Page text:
The pure hydrogen gas produced according to the invention utilizing the preliminary purification stage 20 has a significantly higher purity than the pure gas produced in the comparative test, since total impurities were less than 0.1 vpm. An extrapolation indicates that, with continuous operation and the use of the same raw hydrogen gas, this facility would still have at least 95% of the original hydrogen storage capacity after 5 years of operating time, and 90% of the original pure gas production capacity. To ensure this, it would only be necessary to replace the continuous reactor of the preliminary purification stage, the manufacturing cost of which represents a small fraction of the cost of the overall facility, approximately once a year with a fresh continuous reactor. The time and expense involved in such a replacement are comparatively small. In fact, the metal hydride reservoir material from the old continuous reactor, containing a high level of impurities, can be reprocessed and reused.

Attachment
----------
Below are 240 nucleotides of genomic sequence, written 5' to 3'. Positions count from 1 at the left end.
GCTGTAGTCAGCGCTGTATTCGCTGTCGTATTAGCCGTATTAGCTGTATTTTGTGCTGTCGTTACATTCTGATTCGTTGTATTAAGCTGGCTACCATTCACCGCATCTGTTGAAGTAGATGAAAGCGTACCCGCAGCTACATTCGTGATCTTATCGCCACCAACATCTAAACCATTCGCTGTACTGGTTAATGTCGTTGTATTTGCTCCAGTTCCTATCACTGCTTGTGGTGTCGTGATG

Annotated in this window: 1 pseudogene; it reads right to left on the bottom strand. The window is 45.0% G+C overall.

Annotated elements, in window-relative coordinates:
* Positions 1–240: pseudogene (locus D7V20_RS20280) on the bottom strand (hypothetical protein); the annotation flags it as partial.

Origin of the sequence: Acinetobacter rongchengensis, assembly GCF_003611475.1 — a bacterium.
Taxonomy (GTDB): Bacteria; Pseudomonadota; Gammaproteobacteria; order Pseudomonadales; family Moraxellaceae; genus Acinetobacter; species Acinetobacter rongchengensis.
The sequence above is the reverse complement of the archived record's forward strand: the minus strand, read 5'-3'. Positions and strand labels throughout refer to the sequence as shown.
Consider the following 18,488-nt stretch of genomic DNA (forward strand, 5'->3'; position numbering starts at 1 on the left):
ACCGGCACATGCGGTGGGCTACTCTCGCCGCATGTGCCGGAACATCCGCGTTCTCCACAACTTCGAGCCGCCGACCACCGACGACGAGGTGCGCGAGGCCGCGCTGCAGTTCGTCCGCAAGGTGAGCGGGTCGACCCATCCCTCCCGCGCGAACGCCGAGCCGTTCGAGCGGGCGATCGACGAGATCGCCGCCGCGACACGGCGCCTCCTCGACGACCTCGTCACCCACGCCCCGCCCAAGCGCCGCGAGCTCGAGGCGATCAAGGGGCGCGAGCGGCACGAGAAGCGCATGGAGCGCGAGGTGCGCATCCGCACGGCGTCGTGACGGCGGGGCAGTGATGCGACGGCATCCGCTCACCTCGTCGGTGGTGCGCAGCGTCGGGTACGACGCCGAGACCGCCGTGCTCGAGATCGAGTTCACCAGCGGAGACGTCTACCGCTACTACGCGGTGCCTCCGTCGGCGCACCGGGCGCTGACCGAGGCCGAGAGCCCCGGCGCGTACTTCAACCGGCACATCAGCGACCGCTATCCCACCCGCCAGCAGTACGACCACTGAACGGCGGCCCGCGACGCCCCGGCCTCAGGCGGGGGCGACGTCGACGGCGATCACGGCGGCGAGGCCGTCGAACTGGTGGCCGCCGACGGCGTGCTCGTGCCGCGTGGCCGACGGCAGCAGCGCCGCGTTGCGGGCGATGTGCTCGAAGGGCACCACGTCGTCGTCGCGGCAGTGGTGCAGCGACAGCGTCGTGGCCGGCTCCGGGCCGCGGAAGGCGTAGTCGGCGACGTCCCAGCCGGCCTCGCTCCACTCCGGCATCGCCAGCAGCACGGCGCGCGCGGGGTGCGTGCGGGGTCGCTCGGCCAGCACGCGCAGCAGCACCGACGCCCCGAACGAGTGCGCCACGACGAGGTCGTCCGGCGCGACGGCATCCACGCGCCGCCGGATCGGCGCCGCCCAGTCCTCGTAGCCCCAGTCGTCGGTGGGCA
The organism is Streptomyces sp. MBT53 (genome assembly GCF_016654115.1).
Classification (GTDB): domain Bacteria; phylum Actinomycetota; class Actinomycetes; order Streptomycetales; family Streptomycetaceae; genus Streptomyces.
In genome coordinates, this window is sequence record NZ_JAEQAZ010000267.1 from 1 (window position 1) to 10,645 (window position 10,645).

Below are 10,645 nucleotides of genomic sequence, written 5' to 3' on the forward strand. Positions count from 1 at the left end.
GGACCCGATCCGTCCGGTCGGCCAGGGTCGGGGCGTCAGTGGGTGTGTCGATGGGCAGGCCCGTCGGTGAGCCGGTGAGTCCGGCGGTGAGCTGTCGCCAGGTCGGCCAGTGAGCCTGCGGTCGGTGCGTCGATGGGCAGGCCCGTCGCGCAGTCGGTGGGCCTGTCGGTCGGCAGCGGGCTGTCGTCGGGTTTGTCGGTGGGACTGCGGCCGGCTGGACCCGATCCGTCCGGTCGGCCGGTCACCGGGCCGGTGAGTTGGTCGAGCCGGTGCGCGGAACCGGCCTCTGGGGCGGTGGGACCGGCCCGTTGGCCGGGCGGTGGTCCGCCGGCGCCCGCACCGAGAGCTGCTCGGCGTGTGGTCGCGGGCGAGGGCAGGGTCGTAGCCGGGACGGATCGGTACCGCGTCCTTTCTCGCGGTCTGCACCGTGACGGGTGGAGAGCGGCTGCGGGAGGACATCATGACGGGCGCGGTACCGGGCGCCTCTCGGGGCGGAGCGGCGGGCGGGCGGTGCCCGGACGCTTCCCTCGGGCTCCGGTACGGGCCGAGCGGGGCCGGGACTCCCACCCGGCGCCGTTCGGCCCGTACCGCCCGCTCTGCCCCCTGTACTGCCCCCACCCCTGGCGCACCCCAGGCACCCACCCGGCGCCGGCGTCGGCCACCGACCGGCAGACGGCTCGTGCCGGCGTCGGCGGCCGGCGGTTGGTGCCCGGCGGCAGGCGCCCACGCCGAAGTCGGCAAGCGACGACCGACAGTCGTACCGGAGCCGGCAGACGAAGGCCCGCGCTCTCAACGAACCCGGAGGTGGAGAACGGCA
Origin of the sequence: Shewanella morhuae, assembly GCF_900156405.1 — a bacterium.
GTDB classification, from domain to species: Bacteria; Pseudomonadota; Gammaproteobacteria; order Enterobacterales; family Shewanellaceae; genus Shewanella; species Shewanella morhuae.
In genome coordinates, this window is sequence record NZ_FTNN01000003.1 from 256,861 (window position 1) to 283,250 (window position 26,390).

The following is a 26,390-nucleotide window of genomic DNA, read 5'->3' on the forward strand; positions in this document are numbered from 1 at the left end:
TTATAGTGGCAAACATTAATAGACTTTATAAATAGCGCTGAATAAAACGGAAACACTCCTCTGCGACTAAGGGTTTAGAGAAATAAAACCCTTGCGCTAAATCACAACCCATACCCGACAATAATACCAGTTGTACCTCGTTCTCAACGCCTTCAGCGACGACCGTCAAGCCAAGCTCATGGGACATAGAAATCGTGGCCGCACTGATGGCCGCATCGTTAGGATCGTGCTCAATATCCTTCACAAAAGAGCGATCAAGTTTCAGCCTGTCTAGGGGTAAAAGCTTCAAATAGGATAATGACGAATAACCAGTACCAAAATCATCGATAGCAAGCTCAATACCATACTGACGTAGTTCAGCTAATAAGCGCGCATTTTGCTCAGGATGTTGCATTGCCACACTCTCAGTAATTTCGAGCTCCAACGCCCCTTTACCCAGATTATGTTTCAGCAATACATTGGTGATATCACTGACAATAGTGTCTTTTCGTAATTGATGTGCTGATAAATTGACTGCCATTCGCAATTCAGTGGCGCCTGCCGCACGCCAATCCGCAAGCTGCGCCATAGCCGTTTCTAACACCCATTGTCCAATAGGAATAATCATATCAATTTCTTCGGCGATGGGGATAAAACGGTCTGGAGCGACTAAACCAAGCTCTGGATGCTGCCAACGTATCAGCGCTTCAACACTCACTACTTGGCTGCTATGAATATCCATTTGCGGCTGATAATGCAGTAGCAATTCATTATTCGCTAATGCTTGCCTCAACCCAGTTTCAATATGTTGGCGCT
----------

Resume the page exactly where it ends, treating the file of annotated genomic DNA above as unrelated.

In summary, one feature of the invention resides broadly in a process for the continuous purification of hydrogen gas with cyclical charging and discharging of at least two alternately cycled metal hydride reservoirs, whereby in a first phase (reservoir charging), raw hydrogen gas is conducted under pressure to a metal hydride reservoir and is stored in the reservoir mass as metal hydride, and the heat which is formed during the storage (bonding enthalpy) is at least partly extracted by cooling, and whereby in every second operating cycle (reservoir discharge), the hydrogen stored in this metal hydride reservoir is once again released as pure hydrogen gas by the addition of heat to the reservoir mass, characterized by the fact that the purification takes place in at least two successive stages, whereby the raw hydrogen gas, before its introduction into the metal hydride reservoir (principal purification stage), is first subjected to a preliminary purification, in which it is transported through a loose bed of a preliminary purification material, which permanently bonds the gas components of the raw hydrogen gas which are reactive in relation to the reservoir mass of the principal purification stage, that the preliminary purification material used is a metal hydride reservoir material different from the reservoir mass of the principal purification stage, whereby the materials are selected so that at the operating pressure specified for charging the metal hydride reservoir, the metal hydride reservoir of the principal purification stage can be charged with hydrogen up to at least 80% of the maximum possible capacity at the temperature of the coolant used, while the hydride reservoir material of the preliminary purification can be charged up to a maximum of 20% of its maximum possible storage capacity at this operating pressure and at the ambient temperature, that the preliminary purification material is replaced with fresh material before it reaches a level of contamination which would be unacceptable for the effectiveness of the preliminary purification, and that at the beginning of each second work cycle, before the discharge of the pure hydrogen gas, first the contaminated top gas is blown out of the metal hydride reservoir of the principal purification stage to be discharged.